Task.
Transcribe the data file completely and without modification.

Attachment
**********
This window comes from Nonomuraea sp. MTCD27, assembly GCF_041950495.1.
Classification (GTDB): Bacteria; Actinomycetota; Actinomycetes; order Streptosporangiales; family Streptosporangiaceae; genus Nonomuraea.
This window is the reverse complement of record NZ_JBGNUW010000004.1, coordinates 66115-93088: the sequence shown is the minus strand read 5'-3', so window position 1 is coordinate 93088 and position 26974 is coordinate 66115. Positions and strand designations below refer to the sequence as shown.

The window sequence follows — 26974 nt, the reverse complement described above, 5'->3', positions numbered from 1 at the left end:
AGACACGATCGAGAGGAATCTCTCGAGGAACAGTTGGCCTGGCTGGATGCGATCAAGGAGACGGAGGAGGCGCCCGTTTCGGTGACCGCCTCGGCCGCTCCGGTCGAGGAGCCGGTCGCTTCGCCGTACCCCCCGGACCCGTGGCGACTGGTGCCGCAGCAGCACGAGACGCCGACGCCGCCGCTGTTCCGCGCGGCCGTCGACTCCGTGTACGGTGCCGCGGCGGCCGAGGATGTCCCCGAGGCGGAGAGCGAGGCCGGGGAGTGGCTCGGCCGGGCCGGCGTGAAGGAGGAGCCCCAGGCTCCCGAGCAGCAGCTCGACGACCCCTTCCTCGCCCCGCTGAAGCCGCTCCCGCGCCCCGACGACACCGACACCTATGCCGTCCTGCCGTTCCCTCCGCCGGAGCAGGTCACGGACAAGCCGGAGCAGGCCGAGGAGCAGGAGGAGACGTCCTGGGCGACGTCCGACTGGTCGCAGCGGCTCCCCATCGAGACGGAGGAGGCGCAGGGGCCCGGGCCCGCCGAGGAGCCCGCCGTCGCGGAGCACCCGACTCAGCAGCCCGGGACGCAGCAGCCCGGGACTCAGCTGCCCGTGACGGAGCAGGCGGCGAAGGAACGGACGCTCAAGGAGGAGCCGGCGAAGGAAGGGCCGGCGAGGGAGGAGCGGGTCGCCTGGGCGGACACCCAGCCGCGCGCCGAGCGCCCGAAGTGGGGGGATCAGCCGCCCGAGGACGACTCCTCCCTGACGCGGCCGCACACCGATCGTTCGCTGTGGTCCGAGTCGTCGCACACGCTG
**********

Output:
This window comes from Nonomuraea sp. MTCD27, assembly GCF_041950495.1.
Classification (GTDB): Bacteria; Actinomycetota; Actinomycetes; order Streptosporangiales; family Streptosporangiaceae; genus Nonomuraea.
This window is the reverse complement of record NZ_JBGNUW010000004.1, coordinates 66115-93088: the sequence shown is the minus strand read 5'-3', so window position 1 is coordinate 93088 and position 26974 is coordinate 66115. Positions and strand designations below refer to the sequence as shown.

The window sequence follows — 26974 nt, the reverse complement described above, 5'->3', positions numbered from 1 at the left end:
AGACACGATCGAGAGGAATCTCTCGAGGAACAGTTGGCCTGGCTGGATGCGATCAAGGAGACGGAGGAGGCGCCCGTTTCGGTGACCGCCTCGGCCGCTCCGGTCGAGGAGCCGGTCGCTTCGCCGTACCCCCCGGACCCGTGGCGACTGGTGCCGCAGCAGCACGAGACGCCGACGCCGCCGCTGTTCCGCGCGGCCGTCGACTCCGTGTACGGTGCCGCGGCGGCCGAGGATGTCCCCGAGGCGGAGAGCGAGGCCGGGGAGTGGCTCGGCCGGGCCGGCGTGAAGGAGGAGCCCCAGGCTCCCGAGCAGCAGCTCGACGACCCCTTCCTCGCCCCGCTGAAGCCGCTCCCGCGCCCCGACGACACCGACACCTATGCCGTCCTGCCGTTCCCTCCGCCGGAGCAGGTCACGGACAAGCCGGAGCAGGCCGAGGAGCAGGAGGAGACGTCCTGGGCGACGTCCGACTGGTCGCAGCGGCTCCCCATCGAGACGGAGGAGGCGCAGGGGCCCGGGCCCGCCGAGGAGCCCGCCGTCGCGGAGCACCCGACTCAGCAGCCCGGGACGCAGCAGCCCGGGACTCAGCTGCCCGTGACGGAGCAGGCGGCGAAGGAACGGACGCTCAAGGAGGAGCCGGCGAAGGAAGGGCCGGCGAGGGAGGAGCGGGTCGCCTGGGCGGACACCCAGCCGCGCGCCGAGCGCCCGAAGTGGGGGGATCAGCCGCCCGAGGACGACTCCTCCCTGACGCGGCCGCACACCGATCGTTCGCTGTGGTCCGAGTCGTCGCACACGCTG